Academic journal article Journal of International Women's Studies

Exploring the Relationship between Gender and Acceptance of Authority at an Arab School in Israel

Academic journal article Journal of International Women's Studies

Exploring the Relationship between Gender and Acceptance of Authority at an Arab School in Israel

Article excerpt

Introduction

The issues of Arab women acquiring higher education and the feminization of education have brought about a remarkable increase in the rate of Arab women in the teaching force and with it, slow entrance into management jobs in education (e.g.; Abu-Baker, 2006; Hertz-Lazarowitz & Shapira, 2005). The higher positions in education management are still a mostly male domain with only a small number of women reaching these high positions (Najmi-Yosef, 2012). The current research deals with the dilemmas in the relationship between gender and acceptance of authority, by examining the differences in teachers of both genders' attitudes toward accepting authority from principals of both genders in the Arab educational system in Israel.

Previous research has indicated the patriarchal nature of Arab society (A'li & Da'as, 2016), with all sources of power and authority belonging to men; in fact, men and the elderly are favored in this society, while women learn to respect and obey their fathers, brothers, grandfathers and uncles, and sometimes even their cousins (e.g., A'li & Da'as, 2016; Joseph, 1993). Therefore, the job of the school principal is still perceived as a strong masculine job (Arar & Shapira, 2011; Kofman, Abu- Baker, & Sa'ar, 2012). Moreover, in socialization processes, society educates for hierarchical j ob distribution. According to this approach, men, as the executive and rational gender, are supposed to obtain executive positions, such as management jobs (Abu-Asbah, Abu-Nasra & Abu-Baker 2014). Socialization theory tends to divide the social structure into two spheres, public and private. The public sphere belongs to men and they control it with an iron fist, while the private sphere is for women (A'li & Gordoni, 2009; Abu-Hussain & Essawi, 2014; Abu- Hussain, 2015). Management jobs in general and school (3) management, in particular, are part of the public sphere, in Arab Israeli society, and therefore, women who try to enter this sphere can expect many obstructions, both exposed and hidden.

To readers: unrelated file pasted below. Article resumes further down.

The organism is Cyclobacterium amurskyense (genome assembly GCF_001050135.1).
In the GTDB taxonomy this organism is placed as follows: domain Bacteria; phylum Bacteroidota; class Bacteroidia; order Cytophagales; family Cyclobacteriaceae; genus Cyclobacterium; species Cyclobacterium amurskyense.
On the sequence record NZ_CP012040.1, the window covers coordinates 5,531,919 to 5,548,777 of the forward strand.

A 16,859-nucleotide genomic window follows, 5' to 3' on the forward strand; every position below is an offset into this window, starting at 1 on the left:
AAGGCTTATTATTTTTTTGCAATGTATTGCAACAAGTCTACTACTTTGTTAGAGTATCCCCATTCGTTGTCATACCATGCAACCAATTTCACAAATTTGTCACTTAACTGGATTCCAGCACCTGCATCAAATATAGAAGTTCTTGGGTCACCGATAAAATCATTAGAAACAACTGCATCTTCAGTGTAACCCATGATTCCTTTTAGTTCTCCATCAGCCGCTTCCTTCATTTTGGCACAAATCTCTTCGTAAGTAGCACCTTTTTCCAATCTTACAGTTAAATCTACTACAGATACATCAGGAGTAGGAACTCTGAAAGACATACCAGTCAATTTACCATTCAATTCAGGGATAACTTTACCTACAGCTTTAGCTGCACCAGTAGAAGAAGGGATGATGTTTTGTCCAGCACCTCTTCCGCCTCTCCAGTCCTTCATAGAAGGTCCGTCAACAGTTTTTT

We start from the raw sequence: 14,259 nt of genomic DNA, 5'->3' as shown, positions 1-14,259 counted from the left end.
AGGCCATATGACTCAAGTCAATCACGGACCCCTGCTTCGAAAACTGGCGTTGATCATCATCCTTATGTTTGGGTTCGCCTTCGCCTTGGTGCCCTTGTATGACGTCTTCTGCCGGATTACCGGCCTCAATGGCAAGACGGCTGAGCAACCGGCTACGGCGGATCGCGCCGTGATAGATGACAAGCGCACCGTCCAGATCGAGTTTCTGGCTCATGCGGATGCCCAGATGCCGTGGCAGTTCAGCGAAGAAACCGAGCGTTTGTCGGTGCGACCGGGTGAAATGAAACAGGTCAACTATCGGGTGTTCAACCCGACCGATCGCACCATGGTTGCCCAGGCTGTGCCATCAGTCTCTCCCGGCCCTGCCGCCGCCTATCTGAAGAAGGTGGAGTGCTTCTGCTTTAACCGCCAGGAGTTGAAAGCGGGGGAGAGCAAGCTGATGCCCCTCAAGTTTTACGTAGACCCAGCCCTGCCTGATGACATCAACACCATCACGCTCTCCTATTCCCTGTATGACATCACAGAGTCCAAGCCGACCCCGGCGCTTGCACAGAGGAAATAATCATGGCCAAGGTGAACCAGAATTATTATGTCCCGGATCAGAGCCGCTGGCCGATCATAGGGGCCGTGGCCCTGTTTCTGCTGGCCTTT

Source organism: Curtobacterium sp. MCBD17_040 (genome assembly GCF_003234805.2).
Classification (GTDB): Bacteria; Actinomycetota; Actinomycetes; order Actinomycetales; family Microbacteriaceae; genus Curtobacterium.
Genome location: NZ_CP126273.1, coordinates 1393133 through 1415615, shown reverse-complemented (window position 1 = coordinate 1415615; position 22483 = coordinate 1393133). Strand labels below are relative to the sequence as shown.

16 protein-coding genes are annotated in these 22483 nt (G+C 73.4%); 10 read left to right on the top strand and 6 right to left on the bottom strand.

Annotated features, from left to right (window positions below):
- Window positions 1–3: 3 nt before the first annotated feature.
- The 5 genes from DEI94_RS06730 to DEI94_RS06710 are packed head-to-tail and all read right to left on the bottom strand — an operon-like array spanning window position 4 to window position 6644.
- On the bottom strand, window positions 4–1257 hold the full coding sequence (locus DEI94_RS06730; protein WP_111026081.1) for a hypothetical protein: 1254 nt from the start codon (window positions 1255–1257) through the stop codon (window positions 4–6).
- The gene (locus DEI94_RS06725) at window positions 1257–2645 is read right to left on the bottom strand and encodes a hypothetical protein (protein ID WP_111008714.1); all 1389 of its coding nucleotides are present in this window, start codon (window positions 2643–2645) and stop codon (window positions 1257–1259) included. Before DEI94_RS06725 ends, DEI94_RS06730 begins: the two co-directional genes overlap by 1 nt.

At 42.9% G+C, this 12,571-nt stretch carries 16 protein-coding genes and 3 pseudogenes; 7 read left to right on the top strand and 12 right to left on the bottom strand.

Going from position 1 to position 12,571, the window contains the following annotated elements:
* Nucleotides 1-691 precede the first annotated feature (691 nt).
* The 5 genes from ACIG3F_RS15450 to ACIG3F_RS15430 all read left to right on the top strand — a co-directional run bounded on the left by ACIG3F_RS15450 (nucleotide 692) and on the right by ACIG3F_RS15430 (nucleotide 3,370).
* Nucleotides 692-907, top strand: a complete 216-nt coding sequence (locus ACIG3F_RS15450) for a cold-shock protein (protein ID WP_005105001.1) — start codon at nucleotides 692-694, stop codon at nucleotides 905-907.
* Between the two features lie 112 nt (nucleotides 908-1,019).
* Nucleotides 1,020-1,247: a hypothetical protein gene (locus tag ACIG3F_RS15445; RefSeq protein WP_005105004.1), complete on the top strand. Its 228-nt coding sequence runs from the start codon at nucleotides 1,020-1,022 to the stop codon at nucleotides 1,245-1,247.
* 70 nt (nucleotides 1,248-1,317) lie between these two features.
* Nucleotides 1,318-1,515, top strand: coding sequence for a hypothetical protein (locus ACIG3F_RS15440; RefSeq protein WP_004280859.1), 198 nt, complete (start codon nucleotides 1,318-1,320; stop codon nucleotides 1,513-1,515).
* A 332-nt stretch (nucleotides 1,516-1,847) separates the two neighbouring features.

There are two important issues underlying the research on female leadership in education: the first deals with the difficulties and obstructions in the path to the appointment of women to management positions. This issue has been discussed in the professional management literature in many western countries in the last 20 years, but it is only recently that research on female leadership has received attention (Kochan, Spencer, & Mathwees, 2000; Oplatka & Hertz-Lazarowitz, 2006; Shapira, Arar & Azaiza, 2011). The role of the principal is deemed suitable for men, despite the fact that Arab women teachers are as skilled as men teachers, if not more so. Even when a woman excels over a man in the performance of a management job, she still has a difficult struggle against male principals, who receive top priority (Arar & Shapira, 2011, p. 80). This priority stems from the patriarchal nature of Arab society, resulting in men being preferred over women as school principals.

The second approach deals with gender difficulties after entering the job, such as the connection between the principal's gender and the teaching staffs acceptance of his/her authority. Although previous research has dealt with the difficulties faced by women principals, the link between gender and accepting authority has not been examined and is not completely understood (e.g., Nerdi, 2007; Shapira et al., 2011).

The current research focuses mainly on the second issue: the acceptance of a woman principal's authority by the teaching staff at schools, and examines differences in men and women teachers' attitudes toward men and women principals at schools in the Israeli education system. Researchers have argued for the necessity of expanding the research on Arab women as principals in Israel, which at present remains scant (e.g. A'li & Da'as, 2016; Arar & Abu- Rabia-Queder, 2011). …

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